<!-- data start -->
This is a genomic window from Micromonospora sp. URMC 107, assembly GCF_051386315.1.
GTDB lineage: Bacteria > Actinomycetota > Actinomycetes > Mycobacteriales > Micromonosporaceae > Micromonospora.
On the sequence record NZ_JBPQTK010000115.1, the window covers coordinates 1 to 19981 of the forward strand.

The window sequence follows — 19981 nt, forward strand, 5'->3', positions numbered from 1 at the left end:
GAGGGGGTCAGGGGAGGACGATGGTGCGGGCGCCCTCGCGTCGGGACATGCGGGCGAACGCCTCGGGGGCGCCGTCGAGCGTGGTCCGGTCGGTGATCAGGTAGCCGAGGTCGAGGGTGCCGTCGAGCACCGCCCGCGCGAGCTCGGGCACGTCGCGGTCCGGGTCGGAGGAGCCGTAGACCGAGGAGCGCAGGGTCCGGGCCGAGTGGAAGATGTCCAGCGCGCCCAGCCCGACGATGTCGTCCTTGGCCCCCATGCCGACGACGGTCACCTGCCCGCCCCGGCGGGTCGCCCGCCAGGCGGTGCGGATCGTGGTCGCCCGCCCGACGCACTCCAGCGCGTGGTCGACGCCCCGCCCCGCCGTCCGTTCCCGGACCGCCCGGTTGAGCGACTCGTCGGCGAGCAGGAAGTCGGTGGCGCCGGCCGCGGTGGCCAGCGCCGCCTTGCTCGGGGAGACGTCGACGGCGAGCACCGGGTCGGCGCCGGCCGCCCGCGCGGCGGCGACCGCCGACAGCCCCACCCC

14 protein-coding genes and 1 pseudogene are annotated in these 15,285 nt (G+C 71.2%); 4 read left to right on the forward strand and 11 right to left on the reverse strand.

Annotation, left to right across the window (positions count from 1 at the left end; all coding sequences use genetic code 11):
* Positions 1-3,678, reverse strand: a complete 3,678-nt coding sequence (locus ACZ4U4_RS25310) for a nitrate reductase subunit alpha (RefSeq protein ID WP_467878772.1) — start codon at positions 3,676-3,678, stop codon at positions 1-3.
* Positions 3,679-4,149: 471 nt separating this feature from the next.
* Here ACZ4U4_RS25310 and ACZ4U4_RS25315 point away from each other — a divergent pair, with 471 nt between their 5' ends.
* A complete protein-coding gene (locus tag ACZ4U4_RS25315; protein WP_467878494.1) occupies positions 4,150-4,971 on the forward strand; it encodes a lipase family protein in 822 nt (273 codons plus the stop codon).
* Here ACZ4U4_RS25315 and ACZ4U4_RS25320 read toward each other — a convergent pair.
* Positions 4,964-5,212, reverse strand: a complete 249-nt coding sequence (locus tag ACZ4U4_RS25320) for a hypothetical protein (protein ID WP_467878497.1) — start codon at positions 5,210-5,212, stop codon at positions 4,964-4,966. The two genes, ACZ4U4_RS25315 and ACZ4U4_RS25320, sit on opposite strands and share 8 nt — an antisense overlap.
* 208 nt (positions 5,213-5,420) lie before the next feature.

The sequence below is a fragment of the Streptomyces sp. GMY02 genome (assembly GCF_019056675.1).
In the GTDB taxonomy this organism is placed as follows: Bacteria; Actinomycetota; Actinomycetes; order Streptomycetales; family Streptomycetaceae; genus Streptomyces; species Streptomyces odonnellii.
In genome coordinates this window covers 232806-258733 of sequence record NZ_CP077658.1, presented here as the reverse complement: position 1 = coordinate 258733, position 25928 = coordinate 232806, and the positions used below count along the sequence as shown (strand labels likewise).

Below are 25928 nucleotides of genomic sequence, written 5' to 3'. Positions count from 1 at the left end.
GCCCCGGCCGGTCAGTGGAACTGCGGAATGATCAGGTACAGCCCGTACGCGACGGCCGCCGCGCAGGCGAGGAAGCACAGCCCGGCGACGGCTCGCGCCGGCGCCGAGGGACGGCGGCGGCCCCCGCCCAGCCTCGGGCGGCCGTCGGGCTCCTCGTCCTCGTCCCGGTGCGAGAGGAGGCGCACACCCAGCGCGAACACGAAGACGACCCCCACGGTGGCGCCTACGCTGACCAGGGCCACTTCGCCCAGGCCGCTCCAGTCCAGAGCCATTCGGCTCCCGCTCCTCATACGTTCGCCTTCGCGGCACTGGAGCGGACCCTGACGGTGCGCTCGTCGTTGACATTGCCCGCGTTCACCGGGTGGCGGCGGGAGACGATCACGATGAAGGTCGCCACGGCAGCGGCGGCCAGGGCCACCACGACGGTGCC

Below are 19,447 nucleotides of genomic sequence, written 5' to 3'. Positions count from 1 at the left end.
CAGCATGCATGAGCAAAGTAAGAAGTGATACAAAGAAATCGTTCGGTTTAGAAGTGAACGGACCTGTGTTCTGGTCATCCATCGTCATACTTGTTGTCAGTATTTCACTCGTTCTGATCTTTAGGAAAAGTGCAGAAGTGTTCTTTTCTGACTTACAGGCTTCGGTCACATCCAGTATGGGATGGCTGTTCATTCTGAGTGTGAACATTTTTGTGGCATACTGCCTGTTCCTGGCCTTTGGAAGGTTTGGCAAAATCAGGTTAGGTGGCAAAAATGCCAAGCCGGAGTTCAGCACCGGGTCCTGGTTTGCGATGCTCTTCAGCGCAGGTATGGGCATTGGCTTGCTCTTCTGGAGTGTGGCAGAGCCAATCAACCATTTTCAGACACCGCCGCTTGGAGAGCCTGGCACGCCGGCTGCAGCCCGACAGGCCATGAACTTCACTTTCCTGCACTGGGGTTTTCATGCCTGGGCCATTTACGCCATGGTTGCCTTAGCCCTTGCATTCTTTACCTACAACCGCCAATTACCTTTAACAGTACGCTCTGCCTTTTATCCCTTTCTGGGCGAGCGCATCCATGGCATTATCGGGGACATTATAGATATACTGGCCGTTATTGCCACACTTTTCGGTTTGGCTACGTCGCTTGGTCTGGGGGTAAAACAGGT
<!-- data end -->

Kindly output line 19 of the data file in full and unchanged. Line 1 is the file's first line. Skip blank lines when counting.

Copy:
GCCCCGGCCGGTCAGTGGAACTGCGGAATGATCAGGTACAGCCCGTACGCGACGGCCGCCGCGCAGGCGAGGAAGCACAGCCCGGCGACGGCTCGCGCCGGCGCCGAGGGACGGCGGCGGCCCCCGCCCAGCCTCGGGCGGCCGTCGGGCTCCTCGTCCTCGTCCCGGTGCGAGAGGAGGCGCACACCCAGCGCGAACACGAAGACGACCCCCACGGTGGCGCCTACGCTGACCAGGGCCACTTCGCCCAGGCCGCTCCAGTCCAGAGCCATTCGGCTCCCGCTCCTCATACGTTCGCCTTCGCGGCACTGGAGCGGACCCTGACGGTGCGCTCGTCGTTGACATTGCCCGCGTTCACCGGGTGGCGGCGGGAGACGATCACGATGAAGGTCGCCACGGCAGCGGCGGCCAGGGCCACCACGACGGTGCC